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Beat the jet lag drag

Whether you’re traveling long haul for business or pleasure, for most of us jet lag can be a major ¬problem. The question is: how can you avoid it, or, at least, what can you do to minimize its effects?

Plan ahead
In general, experts advise to put yourself on the time zone of your destination, ideally beginning days before you leave. If you’re flying east you should gradually move bedtime earlier, or later if flying west. Studies have shown that attempting to advance or delay your body clock gradually before you travel can make the adjustment faster and easier on your body. Try to use daylight as much as possible as this has a positive effect on your biological clock.

Bit by bit
Almost everyone agrees that the most important thing of all is to adjust as quickly as possible to your new time zone, so it’s good to change your watch to the time of your destination as soon as you board the plane. 

Train for the plane 
Exercise helps the body ­relax, leading to a deeper sleep, and helping you to wake up feeling rested. Try to stretch and get up on your feet as often as possible during the flight.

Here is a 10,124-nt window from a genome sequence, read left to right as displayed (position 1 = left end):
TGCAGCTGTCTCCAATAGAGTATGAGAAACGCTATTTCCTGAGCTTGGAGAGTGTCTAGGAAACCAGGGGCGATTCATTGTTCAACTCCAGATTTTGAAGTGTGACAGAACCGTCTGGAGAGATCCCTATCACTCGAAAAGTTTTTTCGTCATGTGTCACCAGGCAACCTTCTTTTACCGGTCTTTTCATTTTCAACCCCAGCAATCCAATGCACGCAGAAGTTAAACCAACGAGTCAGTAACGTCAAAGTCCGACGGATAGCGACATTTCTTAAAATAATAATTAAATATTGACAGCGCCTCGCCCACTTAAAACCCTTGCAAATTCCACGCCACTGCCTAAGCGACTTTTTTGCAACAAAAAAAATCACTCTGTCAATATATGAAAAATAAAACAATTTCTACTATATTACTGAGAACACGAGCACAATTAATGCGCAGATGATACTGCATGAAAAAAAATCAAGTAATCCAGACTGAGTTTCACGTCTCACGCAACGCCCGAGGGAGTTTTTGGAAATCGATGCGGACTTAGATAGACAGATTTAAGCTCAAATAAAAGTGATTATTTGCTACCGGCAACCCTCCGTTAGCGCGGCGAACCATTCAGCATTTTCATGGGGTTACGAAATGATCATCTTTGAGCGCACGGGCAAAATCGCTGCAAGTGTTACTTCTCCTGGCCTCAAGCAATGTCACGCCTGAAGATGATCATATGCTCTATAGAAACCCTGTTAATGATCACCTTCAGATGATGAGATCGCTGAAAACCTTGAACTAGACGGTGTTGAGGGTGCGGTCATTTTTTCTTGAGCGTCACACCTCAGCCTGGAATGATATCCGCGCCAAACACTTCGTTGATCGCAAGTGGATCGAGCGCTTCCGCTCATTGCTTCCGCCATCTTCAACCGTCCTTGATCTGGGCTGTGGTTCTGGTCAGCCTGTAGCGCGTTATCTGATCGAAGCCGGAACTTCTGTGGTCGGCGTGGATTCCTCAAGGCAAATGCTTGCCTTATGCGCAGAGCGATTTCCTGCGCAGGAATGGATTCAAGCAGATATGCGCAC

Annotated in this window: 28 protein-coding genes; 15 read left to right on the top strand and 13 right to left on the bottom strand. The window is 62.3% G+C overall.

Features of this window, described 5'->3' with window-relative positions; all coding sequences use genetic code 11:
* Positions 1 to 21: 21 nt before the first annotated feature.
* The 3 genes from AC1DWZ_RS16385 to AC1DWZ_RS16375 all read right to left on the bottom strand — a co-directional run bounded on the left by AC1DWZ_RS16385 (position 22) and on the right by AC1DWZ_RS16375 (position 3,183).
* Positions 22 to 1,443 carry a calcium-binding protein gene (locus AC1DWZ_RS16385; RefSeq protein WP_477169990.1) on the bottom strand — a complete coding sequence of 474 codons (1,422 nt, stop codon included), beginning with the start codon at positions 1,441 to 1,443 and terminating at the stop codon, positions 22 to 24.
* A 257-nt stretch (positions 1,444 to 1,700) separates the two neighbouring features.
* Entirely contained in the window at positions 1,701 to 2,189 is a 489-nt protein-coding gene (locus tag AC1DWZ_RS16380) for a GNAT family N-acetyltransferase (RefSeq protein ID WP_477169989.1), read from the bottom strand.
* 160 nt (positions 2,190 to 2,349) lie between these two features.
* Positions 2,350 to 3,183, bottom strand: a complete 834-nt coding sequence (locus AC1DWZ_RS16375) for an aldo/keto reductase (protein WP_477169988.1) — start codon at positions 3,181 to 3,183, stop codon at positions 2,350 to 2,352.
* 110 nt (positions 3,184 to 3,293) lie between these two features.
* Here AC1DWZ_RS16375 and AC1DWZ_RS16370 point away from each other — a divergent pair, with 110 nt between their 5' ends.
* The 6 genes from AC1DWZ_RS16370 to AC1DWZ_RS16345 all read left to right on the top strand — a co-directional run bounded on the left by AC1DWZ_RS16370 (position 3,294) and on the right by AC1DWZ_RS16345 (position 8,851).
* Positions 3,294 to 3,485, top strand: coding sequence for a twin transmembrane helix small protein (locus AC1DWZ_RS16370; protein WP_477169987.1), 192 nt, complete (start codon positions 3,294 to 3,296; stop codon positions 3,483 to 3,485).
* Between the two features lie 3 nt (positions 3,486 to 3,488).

That’s why they call it the blues
You may have been saving up your favorite TV series or movies to watch onboard, but that may not be your best bet, because the blue-spectrum light emitted by your gadgets acts as a stimulant. It’s far better to read a book or magazine (we recommend Scandinavian Traveler), but if you really can’t go without that latest episode of your box set, try to switch it off one hour before your desired plane nap time.

Water 
It’s vital to stay hydrated, so make sure you always have water handy and drink at regular intervals. For similar reasons, keep coffee and alcohol to an absolute minimum.

Tooled up 
Your essential travel kit should be close at hand, and include an eye mask, neck pillow, ear plugs, comfortable clothing and a blanket – keeping warm is key since the body won’t go to sleep if it is cold. Some even go so far as taking their own pajamas to replicate as closely as possible a “normal night’s sleep.”

When you arrive…
On your first night, it’s important to get a good night’s sleep so try to go to bed early and avoid partying. If you’re traveling on business, avoid, if you can, having to do anything important for at least half a day after landing.

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